Health News

Health News And Current Initiatives

Tibetan Terrier Health Survey


On a periodic basis, the Health & Genetics Committee of the Tibetan Terrier Club of America requests information from all Tibetan Terrier owners in the USA.

The survey is designed to track the general health of Tibetan Terriers and to improve information regarding health research needs. All answers remain anonymous. This is the most recent in a long line of study regarding gathered health data about our TTs. The survey will be open from March 2022 to August 15, 2022.

We request participation from all American Tibetan Terrier owners regarding Tibetan Terriers. If your purebred TT was alive at any time between January 1, 2014 and December 31, 2021, we would appreciate your involvement. Breeders are encouraged to contact their puppies’ owners for them to fill out and submit the on-line survey before July 15th. The survey will be available online at the Orthopedic Foundation for Animals. This survey is for each purebred Tibetan Terrier currently in the home or passed away during the 8-year period between January 1, 2014 to December 31, 2021. A breeder, with permission from the owner, may complete the survey on behalf of another Tibetan Terrier owner.

The survey is available online under the Orthopedic Foundation for Animals website <>

The TTCA Health and Welfare Foundation will receive a monetary donation for each response exceeding the prior survey’s total responses. Survey results will be available through the Tibetan Terrier Club of America by late 2022.

Please participate to help us help the future health of our breed!

Six Test Panel Available for Tibetan Terriers

In addition to offering single DNA tests for hereditary conditions that can affect Tibetan Terriers, Michigan State University Veterinary Diagnostic Laboratory is now offering a panel of six DNA tests for Tibetan Terriers including NCL, PLL, Progressive Retinal Atrophy PRA3, Progressive Retinal Atrophy rcd4, Pituitary dwarfism and Degenerative Myelopathy.

The cost of the 6 test “Tibetan Genetic PCR” panel (Code: 80366) is $230. Information about sample submission is available in the Lab’s catalog.

Currently, sample submission is done by submitting 2 ml of EDTA-treated whole blood (with potential cheek swab submission in the near future.)

Test for Pituitary Dwarfism in Tibetan Terriers Available

Recently, as described in New Advances in Genetic Testing: Dwarfism in Tibetan Terriers, the Michigan State University Veterinary Diagnostic Lab discovered a mutation associated with pituitary dwarfism in Tibetan Terriers. Pituitary dwarfism is an inherited, autosomal recessive condition that leads to dwarfism due to inadequate production of growth hormone. Affected dogs appear normal at birth, however, clinical signs develop over weeks to months that include small body size compared to littermates, lack of adult hair coat, and hair loss. Pituitary Dwarfism PCR testing is now available in the US through MSU Veterinary Diagnostic Laboratory (Order code: 80335) for $55. More information on sample collection and submission is available by searching the catalog for the “Pituitary Dwarfism PCR” or “80335”.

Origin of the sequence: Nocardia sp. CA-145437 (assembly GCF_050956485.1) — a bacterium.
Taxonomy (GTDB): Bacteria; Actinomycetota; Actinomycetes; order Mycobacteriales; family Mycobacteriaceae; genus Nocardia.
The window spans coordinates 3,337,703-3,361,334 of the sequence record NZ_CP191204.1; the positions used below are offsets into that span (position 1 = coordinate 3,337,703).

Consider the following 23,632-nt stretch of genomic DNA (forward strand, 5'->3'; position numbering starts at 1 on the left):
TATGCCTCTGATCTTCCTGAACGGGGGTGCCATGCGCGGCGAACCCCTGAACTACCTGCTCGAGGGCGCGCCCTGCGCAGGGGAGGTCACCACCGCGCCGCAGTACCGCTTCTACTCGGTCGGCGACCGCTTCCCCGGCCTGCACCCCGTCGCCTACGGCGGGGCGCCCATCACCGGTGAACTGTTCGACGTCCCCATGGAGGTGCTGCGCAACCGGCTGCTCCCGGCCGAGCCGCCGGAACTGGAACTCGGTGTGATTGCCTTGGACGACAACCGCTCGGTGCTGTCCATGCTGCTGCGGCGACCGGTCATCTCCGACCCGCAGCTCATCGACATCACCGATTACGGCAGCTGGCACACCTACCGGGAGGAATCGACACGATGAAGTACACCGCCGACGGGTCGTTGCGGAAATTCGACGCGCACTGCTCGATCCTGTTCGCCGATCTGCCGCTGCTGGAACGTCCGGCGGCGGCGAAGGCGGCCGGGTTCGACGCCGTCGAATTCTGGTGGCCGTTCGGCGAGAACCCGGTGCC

The TTHWF and TTCA would like to thank Dr. Matti Kiupel, DVM, Dr. Met.Med., Dr.Habil, MVSc, PhD, DACVP, Dr. Tuddow Thaiwong, DVM, PhD, DACVP and Dr. Sarah Corner DVM, PhD, DACVP for their research as well as the Tibetan Terrier owners and breeders who contributed to the research that made this discovery possible.

Samples From PRA Affected Dogs Still Needed

Although DNA tests are currently available for the rcd4 and PRA3 forms of progressive retinal atrophy (“PRA”) which can occur in TTs, there appears to be other forms of PRA for which we do not have a DNA test. If you have a dog that been diagnosed with PRA (not accounted for by rcd4 or PRA3 testing), please consider submitting a blood sample to the University of Missouri to help further their research: Canine PRA Research Sample Submission. If you have questions about sample submission, please contact Liz Hansen at the University of Missouri.

Updated Information Sought for the University of Missouri’s TT DNA Bank

If you contributed your dog’s DNA to the University of Missouri’s TT DNA bank, please remember to update your dog’s health information if your dog is diagnosed with a possible heritable disease (for example, PRA or other eye disease, deafness, orthopedic disorders, AIHA, lymphoma, etc.) since the sample was submitted. Such updates are very helpful in identifying samples that might be useful in future research projects! To update your dog’s information, please email Liz Hansen with the information as well as the dog’s registered name and registration number.